• The wind blows the hairs off my head, mother!'" When he found himself alone, the stout old warrior attempted to escape; his aged horse broke down under him, and he was seized by some of his own followers, who hoped to make better terms for themselves by surrendering him; and they hurried him off to the quarters of Gasca.
The convoy was soon swelled by a number of common file from the royal army, some of whom had long arrears to settle with the prisoner ; and not content with heaping reproaches and imprecations on his head, they now threatened to proceed to acts of violence, which Carbajal, far from deprecating, seemed rather to court, as the speediest way of ridding himself of life. When he approached the President's head-quarters, Centeno, who was near, rebuked the disorderly rabble, and compelled them to give way. Carbajal on seeing this, with a respectful air demanded to whom he was indebted for this courteous protection. To which his ancient comrade replied, “ Do you not know me—Diego Centeno !” “I crave your pardon," said the veteran sarcastically, alluding to his long flight in the Charcas and his recent defeat at Huarino; "it is so long since I have seen anything but your back that I had forgotten your face.” Pizarro was condemned to be beheaded, and Carbajal to be drawn and quartered. “No mercy was shown him who had shown none to others." Carbajal, when he heard his doom, remarked, “ They can but kill me.” Many visited him to upbraid him, and he indulged his caustic humor freely at their expense.
whose life Carbajal had formerly spared, was profuse in his professions to serve him. Carbajal cut him short, exclaiming, “and what service can you do me? can you set me free ? If you cannot do that, you can do nothing. IfI spared your life, as you say, it was probably because I did not think it worth while to take it.” Some pious persons wished him to see a priest and unburthen his conscience. “But of what use would that be ?” asked Carbajal, “ I have nothing that lies heavy on my conscience, unless it be, indeed, the debt of half a real to a shopkeeper in Seville, which I forgot to рау
before leaving the country !" Hardened as was the old soldier, he was clearly not of a nature sufficiently stern to make a banker of the present day. He was carried to execution in a kind of basket drawn by mules. When thrust into it, he exclaimed, “ cradles for infants and a cradle for the old man too, it seems." He died at the age of 84, with the fires of youth glowing fiercely and unquenchably in his bosom." He looked on life as a farce, though he too often made it a tragedy.” Pizarro was shortly after beheaded, at 42 years of age, being the youngest of the Pizarros; and his death closed the fate of the remarkable family that had conquered the country, and given one of its richest jewels to the crown of Spain.
Gasca, after settling the country, leaving it prosperous and tranquil, returns to Spain, and, resigning his command, retired to his episcopal functions.
Thus far the history of that interesting country is brought down by the graphic pen of Mr. Prescott. The story is told in a manner more agrecable
than is usually encountered in the historic page ; and the reader is impressed with the authenticity of the statements contained in the narrative.
By these means detailed, the Spaniards became possessed of a country of great wealth and vast importance. But, like all the rich possessions that have fallen to their lot, it was miserably misused. Its wealth was squandered; its people oppressed; its vast public works allowed to go to decay, and its great natural advantages utterly neglected. Peru, after three centuries of Christian rule of the Spaniards, is in a far worse condition than at the end of three centuries of the Pagan rule of the Incas. Although no accurate or approximate statement of the numbers of the people at the time of the conquest has been given, yet such data as have been handed down show that the population has been frightfully diminished. Probably the whole population, at present 1,500,000, is not one-tenth of the number under the last of the Incas. The chief causes of the depopulation have been the massacres by the Spaniards, suicides of the natives to escape the horrible oppression to which they have been exposed, the deaths produced by the involuntary service called “mita,” exacted from the natives beyond their strength, smallpox, scarlet fever, &c. The mita has been supposed to have swept off four times as many as all the other causes together. Its abolition, of late years, has already produced recuperative effects on the population. For two hundred years the Indians submitted with exemplary patience to the horrible tyranny of their oppressors. In 1780 a more oppressive exaction of taxes roused a general opposition, which, headed by Tupac Amaru, threatened seriously the Spanish power, and might have succeeded, but for the treachery of an Indian, who betrayed the chief into the power of the Spaniards, and without a leader the Indians dispersed. This war resulted, however, in the abolition of a most oppressive tax. When the Spanish war of Independence took place, the natives fought occasionally on the side of the patriots, but had no clear idea of the objects of the war. Its effects were to supply them arms and teach them their use, and also the manufacture of gunpowder, with the materials of which the hills abound. The time is now fast approaching when the miserable Spanish race will be scourged from the country they have so long cursed with their presence, and the descendants of the ancient Incas will, after a lapse of three centuries, resume the sway of their fathers. It has only been the diminution of the numbers of the Indians that has thus far saved the Spaniards; and, therefore, in some sense, their very tyranny has been the means of prolonging it.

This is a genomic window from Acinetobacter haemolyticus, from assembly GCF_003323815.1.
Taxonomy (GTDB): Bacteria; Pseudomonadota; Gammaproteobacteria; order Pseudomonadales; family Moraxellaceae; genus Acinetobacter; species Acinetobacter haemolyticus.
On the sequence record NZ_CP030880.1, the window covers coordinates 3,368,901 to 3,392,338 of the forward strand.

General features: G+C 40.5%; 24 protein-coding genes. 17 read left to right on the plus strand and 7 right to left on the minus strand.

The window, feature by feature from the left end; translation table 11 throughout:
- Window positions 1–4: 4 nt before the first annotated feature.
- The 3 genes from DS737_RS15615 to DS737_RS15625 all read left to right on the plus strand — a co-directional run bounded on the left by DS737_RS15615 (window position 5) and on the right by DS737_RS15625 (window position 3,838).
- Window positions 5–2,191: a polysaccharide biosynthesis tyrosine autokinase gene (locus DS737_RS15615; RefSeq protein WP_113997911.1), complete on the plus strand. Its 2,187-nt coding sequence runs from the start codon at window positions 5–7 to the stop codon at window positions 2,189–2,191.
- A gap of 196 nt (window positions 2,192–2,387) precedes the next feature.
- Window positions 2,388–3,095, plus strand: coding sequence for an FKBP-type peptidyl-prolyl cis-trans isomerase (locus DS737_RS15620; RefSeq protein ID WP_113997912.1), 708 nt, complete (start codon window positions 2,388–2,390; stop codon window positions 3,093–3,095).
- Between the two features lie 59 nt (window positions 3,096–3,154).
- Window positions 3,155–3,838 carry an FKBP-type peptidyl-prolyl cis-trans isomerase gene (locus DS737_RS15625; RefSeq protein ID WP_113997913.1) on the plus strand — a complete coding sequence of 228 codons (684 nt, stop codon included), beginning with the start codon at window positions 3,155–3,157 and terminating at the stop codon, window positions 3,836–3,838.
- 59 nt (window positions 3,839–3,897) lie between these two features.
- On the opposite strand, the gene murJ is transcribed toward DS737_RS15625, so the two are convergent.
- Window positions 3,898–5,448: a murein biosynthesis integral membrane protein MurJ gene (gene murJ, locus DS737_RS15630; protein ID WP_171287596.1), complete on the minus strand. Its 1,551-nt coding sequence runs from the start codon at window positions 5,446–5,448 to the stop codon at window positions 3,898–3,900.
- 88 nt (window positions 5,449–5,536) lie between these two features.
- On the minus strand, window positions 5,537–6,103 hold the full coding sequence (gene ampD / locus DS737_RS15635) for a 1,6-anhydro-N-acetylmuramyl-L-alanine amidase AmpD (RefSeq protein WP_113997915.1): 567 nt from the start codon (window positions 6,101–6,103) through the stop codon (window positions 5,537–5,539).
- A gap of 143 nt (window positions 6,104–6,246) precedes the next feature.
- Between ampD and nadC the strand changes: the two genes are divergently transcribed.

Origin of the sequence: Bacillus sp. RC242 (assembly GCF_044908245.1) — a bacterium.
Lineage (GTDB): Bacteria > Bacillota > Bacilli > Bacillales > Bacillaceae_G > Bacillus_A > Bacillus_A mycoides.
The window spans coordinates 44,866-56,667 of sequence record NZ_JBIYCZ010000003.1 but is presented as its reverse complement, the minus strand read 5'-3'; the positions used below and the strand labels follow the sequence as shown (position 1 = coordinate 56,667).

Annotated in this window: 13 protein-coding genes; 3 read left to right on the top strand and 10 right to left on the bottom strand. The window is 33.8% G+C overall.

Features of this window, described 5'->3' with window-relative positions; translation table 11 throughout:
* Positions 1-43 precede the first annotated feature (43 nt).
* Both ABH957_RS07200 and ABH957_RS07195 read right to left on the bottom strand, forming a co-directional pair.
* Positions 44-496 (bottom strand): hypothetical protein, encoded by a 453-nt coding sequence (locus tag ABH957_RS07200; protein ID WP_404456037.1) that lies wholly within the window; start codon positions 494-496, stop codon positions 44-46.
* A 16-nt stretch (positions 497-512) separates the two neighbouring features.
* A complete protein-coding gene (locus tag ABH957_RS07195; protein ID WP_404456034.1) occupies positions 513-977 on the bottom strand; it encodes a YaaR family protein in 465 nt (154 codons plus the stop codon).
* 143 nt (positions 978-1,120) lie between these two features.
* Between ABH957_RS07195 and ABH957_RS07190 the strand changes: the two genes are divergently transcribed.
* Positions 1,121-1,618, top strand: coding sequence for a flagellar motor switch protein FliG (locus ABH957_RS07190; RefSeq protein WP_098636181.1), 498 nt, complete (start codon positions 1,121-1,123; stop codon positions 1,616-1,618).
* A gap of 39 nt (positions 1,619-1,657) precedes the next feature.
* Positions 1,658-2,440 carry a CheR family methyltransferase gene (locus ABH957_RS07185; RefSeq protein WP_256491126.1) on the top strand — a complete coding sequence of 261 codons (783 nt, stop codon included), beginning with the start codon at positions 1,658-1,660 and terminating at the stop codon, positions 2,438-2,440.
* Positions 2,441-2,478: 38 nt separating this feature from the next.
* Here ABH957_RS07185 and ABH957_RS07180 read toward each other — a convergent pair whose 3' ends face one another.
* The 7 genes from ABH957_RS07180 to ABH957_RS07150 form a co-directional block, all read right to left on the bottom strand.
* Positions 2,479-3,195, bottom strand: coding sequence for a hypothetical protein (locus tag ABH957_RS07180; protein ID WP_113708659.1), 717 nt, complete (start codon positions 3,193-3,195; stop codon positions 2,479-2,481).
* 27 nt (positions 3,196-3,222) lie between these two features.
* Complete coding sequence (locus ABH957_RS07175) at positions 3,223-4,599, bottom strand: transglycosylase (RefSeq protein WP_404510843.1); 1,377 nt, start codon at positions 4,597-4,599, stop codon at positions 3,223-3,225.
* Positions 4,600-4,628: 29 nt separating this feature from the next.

According to a late traveller, Dr. Von Tschudi, and other authorities, nothing can be more deplorable, in a physical or moral sense, than the present condition of the Spanish population of Peru. The population of Lina, in 1842, is given at 53,000, divided into five classes : 1st. White Creoles, 20,000; 2d. Indians, 5,300; 3d. Mixed races, Negroes, &c., 24,000; 4th. Slaves, 4,700 ; 5th. Ecclesiastics, 900. Dr. Tschudi gives nineteen different heads of the mixed races, all of whom, although in the lowest depths of degradation, look upon the Indians as brutes.” The white creoles are an effeminate, idle race, and exist there, apparently, but on the sufferance of the Indians.
Events are now transpiring in Mexico which will terminate Spanish dominion there forever ; and we may hope that Peruvian disenthralment will follow Mexican emancipation in at least as short a period as its subjugation followed the conquests of Cortez, three hundred years since.